When a litter of 10-week-old kittens were brought into the vet for their spays and neuters, one of them, Mochi, was showing signs of a severe heart murmur. The young cat was then referred to the Veterinary Medical Center (VMC) at the University of Minnesota College of Veterinary Medicine (CVM).
After performing an echocardiogram and diagnosing Mochi with a patent ductus arteriosus (PDA), a congenital heart defect that most often presents itself in younger dogs, Chris Stauthammer, DVM, associate professor in the Department of Veterinary Clinical Sciences, performed surgery on Mochi on September 5. “PDAs are very rare in cats,” says Stauthammer. “Mochi was the fifth cat I have performed this surgery on in my fifteen years of cardiology practice.”
Mochi’s case was especially dire, too. He was suffering from heart enlargement as a result of his condition. “If we hadn’t treated him, he would have succumbed to heart failure probably within a couple of months,” Stauthammer says. “His disease was rather advanced.”
Rescued from the brink
A PDA is when a large blood vessel (ductus arteriosus) fails to close just after birth. This vessel is normal for a fetus and allows blood to bypass the lungs, since lungs are not used in utero. After birth, the vessel should close within hours so blood can be directed to newly inflated lungs. According to Stauthammer, nearly 60% of animals diagnosed with PDA die within the first year if left untreated. The remaining 40% generally succumb to heart failure within a couple of years.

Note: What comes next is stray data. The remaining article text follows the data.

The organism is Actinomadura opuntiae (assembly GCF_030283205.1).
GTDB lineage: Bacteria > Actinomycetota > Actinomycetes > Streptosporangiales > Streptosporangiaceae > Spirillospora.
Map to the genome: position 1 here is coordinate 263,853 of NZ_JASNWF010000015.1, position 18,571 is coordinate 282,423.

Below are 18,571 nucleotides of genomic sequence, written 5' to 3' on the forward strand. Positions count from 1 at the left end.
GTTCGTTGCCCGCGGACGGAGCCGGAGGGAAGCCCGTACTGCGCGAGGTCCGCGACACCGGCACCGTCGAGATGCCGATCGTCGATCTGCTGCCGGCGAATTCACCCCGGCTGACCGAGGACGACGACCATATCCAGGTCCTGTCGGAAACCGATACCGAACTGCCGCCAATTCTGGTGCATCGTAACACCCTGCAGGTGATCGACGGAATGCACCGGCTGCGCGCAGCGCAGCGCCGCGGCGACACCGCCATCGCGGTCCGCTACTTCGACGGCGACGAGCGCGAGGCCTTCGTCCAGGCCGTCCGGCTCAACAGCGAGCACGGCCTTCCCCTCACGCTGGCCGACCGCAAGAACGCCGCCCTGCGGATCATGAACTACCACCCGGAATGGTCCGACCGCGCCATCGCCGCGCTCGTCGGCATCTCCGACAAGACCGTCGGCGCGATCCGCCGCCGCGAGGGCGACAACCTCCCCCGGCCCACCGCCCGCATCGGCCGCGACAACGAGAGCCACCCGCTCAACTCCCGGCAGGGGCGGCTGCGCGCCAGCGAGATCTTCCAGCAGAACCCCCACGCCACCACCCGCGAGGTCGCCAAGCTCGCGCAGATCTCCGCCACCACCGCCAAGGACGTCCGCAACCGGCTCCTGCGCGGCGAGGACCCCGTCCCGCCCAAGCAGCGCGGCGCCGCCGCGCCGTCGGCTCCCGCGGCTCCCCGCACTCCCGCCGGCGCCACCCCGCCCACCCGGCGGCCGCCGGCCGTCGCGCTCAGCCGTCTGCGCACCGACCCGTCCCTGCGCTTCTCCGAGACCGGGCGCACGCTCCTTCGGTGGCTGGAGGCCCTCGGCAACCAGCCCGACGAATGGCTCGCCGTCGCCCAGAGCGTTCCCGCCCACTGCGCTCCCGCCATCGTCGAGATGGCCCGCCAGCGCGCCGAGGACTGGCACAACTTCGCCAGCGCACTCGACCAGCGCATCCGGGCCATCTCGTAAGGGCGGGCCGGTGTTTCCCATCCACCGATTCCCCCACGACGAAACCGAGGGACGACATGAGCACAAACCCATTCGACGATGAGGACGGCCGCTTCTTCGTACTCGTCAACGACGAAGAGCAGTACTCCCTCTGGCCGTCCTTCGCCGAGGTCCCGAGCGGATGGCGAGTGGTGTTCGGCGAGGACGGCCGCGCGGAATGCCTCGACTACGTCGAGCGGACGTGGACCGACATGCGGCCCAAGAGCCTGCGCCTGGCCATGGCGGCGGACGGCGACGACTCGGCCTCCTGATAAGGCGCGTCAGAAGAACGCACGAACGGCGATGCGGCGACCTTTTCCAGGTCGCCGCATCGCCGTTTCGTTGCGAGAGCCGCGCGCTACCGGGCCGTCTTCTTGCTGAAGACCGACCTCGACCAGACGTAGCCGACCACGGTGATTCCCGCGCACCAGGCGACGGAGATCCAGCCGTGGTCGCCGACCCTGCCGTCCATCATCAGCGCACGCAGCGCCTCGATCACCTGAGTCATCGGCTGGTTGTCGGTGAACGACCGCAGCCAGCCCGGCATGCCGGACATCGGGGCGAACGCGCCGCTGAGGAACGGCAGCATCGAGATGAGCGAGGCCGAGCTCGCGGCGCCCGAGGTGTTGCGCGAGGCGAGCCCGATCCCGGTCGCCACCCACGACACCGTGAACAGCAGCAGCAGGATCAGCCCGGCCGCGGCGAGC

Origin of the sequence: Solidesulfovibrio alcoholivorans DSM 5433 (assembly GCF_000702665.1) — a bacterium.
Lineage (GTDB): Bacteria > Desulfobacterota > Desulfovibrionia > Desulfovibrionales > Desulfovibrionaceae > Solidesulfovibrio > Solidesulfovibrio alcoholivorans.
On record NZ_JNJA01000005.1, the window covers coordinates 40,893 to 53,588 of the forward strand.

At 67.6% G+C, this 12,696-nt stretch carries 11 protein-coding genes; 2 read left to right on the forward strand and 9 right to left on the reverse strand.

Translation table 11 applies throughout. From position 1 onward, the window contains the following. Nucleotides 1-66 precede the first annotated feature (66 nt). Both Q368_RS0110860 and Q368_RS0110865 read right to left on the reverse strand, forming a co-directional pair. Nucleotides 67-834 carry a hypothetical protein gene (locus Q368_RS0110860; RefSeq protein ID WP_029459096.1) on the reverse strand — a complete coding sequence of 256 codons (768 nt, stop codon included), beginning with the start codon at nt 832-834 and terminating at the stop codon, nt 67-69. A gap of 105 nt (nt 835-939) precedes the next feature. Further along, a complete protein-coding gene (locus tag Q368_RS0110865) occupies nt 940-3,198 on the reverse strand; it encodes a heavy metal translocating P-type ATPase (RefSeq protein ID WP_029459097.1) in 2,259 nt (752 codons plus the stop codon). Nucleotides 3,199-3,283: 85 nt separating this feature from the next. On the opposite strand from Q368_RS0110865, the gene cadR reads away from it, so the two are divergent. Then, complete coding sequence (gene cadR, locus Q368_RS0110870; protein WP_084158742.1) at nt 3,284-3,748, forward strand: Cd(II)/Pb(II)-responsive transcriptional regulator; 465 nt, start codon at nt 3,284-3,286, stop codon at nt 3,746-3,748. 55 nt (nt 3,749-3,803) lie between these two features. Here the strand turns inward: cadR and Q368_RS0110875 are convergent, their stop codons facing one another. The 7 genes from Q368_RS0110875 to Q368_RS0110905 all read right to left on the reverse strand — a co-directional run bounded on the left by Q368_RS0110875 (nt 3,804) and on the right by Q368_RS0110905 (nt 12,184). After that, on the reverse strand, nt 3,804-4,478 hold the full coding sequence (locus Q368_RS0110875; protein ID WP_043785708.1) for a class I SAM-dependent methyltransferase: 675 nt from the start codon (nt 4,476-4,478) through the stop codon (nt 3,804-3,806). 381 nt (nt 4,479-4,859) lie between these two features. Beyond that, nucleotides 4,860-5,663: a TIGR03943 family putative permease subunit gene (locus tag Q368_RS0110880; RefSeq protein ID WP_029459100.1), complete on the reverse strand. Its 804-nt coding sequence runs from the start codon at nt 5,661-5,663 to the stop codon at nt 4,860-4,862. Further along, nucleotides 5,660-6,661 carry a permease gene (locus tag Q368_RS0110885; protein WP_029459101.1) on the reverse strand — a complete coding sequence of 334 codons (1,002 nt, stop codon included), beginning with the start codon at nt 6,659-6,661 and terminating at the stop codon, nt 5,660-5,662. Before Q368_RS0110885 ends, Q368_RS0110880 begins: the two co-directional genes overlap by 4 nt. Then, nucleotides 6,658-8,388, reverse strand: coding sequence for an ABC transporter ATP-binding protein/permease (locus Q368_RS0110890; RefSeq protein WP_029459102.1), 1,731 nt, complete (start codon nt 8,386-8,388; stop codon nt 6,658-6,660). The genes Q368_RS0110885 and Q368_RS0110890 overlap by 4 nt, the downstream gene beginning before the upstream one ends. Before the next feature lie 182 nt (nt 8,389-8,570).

“I perform this surgery on at least five or 10 shelter or rescue animals a year,” says Stauthammer. Roughly half of those surgeries are funded by the VMC Shelter and Rescue Animal Fund, which relies on philanthropic contributions from the community. “These animals often end up in a shelter or rescue because of their heart murmurs or disease,” he says.
Many of the animals Stauthammer treats go into homes shortly after recovery. Stauthammer rescued his own dog, Squeak, from being euthanized due to her PDA, which was fixed over 10 years ago by Stauthammer. Today, she zooms across dog parks faster than most of her fellow park goers.
And the development of the Amplatz Canine Duct Occluder, a canine specific PDA device--the same device in Squeak--helped the University of Minnesota College of Veterinary Medicine’s cardiology department transform human medicine a decade ago. “It worked so well that now a modified form of it is being used in humans with the same condition,” Stauthammer says.
Just right for a cat
But the Amplatz Canine Duct Occluder could potentially cause too much clotting in cats, whose blood tends to clot a lot more easily. So Stauthammer and his team deliver a small coil to the patient through a catheter. Once placed, the coil helps cats form a clot that is just the right size to close the artery. “The coil takes a little more finesse,” says Stauthammer. “A lot of cardiologists won’t even perform the procedure.” Stauthammer lectured on the coil at the American College of Veterinary Internal Medicine Forum in June. “It was very clear that the University of Minnesota is one of the few places that will perform PDA repair on cats using the coil.”
Since surgery, Mochi’s follow up echocardiogram showed that his murmur had subsided. And he was recently adopted by Kathi Warfield of Hutchinson, Minn. “He’s remarkable,” she says, “he really bounced right back.” She got Mochi because her five-year-old female tabby seemed anxious and Warfield hoped a second cat would help. Now, she wakes up to the two cats cuddling in the morning. “He wanted so badly to be accepted by her,” she says. “He’s just a wonderful cat.”
Photo by Martin Moen